A dress has its diplomatic uses

In the modern world we inhabit today, there are rules and then there are no rules.

A dress has its diplomatic uses

Union External Affairs Minister Sushma Swaraj with Iranian President Hassan Rouhani before their bilateral meeting in Tehran. AP

Simran Sodhi

In the modern world we inhabit today, there are rules and then there are no rules. The internet and globalisation has made every choice rational, or so it would appear. We have become great believers in personal choices and that includes our dressing style. However, our clothes and our fashion choices reflect the person we are. That is why on her recent visit to India, Kate Middleton's dresses at every occasion were noticed and talked about. Her skipping the traditional Indian sari but still sticking to hues and motifs that were close to home, displayed an astute understanding that her clothes were doing the talking for her. Now, one wishes that External Affairs Minister Sushma Swaraj had understood this subtle game too. Draped in a pink sari and matching shawl, her head covered, while meeting the Iranian President Hassan Rouhani, the minister cut a strange figure. Did the minister do so to please the Iranians, out of respect for the local culture, as some put it? And while pleasing others, did she go a little overboard and forget that her image would speak a thousand words. As former members of the protocol division in the foreign affairs ministry spelled out, that even if the Iranians had requested her to cover her head, the final prerogative would always be hers. At the end of the day, it was her choice, and a poor one at that. She could have taken a cue from the American First Lady Michelle Obama, who on a visit to Saudi Arabia refused to cover her head. As women, we felt good and liberated. Sushma just went backwards and made us all feel a part of a patriarchal set-up where the good girls always cover themselves head to toe. But more importantly, the minister forgot in that instant that she was representing a country where the majority of women today don't cover their heads, out of their free will. She forgot, and we assume all her advisors forgot too, that women in India don't want to be represented in that fashion. She also forgot that as a minister her sartorial choices reflect not only on her personality but also on the country and the millions she represents. But maybe she is taking the cue from the leader, the Prime Minister himself, who refuses to wear a neck tie and instead takes pride in wearing these informal, open neck shirts at formal events. Or maybe the cue is coming from the Defence Minister, who wears open-toe sandals when meeting with the three chiefs of the Army, Navy and Air Force. They all seem to be ignorant, or maybe arrogant, of the point that their clothes reflect the respect or lack of it, to an individual, an institution or a country and its culture. When Michelle Obama refused to cover her head on her visit to Saudi Arabia, most of us women cheered for her. She represented us, the strength in us which quietly ridiculed the impositions of a society where women are lesser mortals than the men. Without saying a single word, Michelle conveyed to the entire world what she thought of Saudi Arabia and its treatment of women. And we all applauded her. Sushma, by contrast, did not evoke a smile. Her photographs that went viral on the internet, inviting both positive and negative commentary. India-Iran ties are of immense importance to us and the minister's visit there was to build on this partnership between the two nations. But by covering herself from head to toe, Sushma gave a tacit approval to a society where women are not even allowed to watch men's sports in stadiums. Indian women diplomats who have served in this region in the past didn't always cover their heads. A woman diplomat who had served in the region once told me she always wore her saris and never covered her head during her postings. She said she was never forced to cover her head and that it was more a matter of personal choice.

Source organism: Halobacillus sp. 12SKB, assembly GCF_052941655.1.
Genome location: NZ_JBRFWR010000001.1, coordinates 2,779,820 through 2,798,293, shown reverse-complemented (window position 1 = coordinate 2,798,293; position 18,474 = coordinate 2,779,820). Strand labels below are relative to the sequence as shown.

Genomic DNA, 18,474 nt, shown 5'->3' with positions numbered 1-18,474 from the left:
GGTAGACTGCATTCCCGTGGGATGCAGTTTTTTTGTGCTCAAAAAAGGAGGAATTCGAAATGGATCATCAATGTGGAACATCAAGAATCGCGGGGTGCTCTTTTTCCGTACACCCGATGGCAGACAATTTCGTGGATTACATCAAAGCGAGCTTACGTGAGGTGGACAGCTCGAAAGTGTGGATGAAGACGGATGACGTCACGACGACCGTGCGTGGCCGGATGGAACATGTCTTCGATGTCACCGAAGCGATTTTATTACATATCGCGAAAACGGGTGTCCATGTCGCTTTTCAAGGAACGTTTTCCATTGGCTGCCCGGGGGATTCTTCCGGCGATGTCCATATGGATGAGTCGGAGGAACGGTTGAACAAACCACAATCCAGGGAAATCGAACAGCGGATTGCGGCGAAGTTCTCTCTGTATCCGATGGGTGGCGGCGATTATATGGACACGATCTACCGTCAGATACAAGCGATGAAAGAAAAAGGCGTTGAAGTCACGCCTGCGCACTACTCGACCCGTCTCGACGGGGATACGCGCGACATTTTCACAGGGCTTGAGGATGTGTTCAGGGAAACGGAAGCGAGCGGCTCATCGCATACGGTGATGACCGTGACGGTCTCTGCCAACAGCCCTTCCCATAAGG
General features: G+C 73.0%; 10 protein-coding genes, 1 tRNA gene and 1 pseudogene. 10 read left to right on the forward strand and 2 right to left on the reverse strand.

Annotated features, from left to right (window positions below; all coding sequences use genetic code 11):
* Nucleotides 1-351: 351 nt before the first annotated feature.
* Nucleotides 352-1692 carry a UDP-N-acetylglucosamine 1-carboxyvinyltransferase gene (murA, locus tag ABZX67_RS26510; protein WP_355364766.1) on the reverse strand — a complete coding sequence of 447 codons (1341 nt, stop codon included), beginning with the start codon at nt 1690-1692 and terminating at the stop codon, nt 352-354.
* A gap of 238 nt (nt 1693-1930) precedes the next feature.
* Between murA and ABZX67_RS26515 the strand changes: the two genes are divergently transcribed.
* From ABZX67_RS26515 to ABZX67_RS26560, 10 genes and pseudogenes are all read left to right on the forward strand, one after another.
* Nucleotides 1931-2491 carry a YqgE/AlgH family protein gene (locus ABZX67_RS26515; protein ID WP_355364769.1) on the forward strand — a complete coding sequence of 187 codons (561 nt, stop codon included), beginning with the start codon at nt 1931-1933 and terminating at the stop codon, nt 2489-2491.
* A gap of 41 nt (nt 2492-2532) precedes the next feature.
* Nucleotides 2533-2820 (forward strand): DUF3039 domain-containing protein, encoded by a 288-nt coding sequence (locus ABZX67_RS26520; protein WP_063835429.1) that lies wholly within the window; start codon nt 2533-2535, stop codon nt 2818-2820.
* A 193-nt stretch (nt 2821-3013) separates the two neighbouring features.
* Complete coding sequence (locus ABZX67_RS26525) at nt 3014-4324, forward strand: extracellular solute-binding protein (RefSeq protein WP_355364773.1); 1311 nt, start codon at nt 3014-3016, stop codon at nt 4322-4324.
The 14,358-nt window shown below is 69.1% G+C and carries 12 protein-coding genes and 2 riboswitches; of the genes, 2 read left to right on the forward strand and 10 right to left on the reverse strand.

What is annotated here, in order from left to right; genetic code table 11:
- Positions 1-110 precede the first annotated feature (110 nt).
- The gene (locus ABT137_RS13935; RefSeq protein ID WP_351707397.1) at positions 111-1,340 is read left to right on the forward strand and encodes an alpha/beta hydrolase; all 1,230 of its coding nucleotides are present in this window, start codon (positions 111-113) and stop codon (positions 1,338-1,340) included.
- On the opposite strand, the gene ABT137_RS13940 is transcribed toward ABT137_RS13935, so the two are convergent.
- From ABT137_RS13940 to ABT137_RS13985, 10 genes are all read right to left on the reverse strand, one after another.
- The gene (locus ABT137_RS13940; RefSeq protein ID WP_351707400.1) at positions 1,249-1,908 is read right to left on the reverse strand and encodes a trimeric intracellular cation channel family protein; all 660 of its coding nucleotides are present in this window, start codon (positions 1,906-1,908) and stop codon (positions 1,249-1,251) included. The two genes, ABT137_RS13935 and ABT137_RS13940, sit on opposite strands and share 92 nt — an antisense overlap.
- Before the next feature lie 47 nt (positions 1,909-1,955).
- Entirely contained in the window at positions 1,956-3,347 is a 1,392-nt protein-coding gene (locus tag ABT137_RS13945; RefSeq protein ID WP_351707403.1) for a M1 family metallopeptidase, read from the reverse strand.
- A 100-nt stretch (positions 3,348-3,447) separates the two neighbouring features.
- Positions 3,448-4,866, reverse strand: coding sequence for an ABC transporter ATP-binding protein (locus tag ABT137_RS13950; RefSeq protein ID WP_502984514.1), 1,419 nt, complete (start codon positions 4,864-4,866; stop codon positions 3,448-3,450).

Which brings us to our main point here; it was a matter of choice for Sushma also. She could have stayed true to herself and quietly refused to cover her head. Maybe the Iranians would have been a little unhappy, but her message could have gone down simple and clear. India has great ambitions of becoming a global power. It wants a permanent seat on the United Nations Security Council. India sees itself as the only player in this region that can potentially balance out China. India also wants the world to acknowledge the good that has come out of our culture, like yoga. But its politicians forget that great nations stick to their values and don't change appearances as and when a situation demands.

The reason why Michelle Obama got a thumbs up was that she stuck to her American values and gave two hoots to the Saudi restrictions on women; the reason why we all smiled at Kate's choices this last week was that she chose Indian designers like Anita Dongre but stuck to her flowery dresses; and the reason why we are giving a thumbs down to Sushma is that she made us all feel antiquated and party to those who feel women don't have rights or choices. For the head scarf in Iran is not a matter of choice for women, they are forced to wear it. Wonder who was forcing Sushma?  



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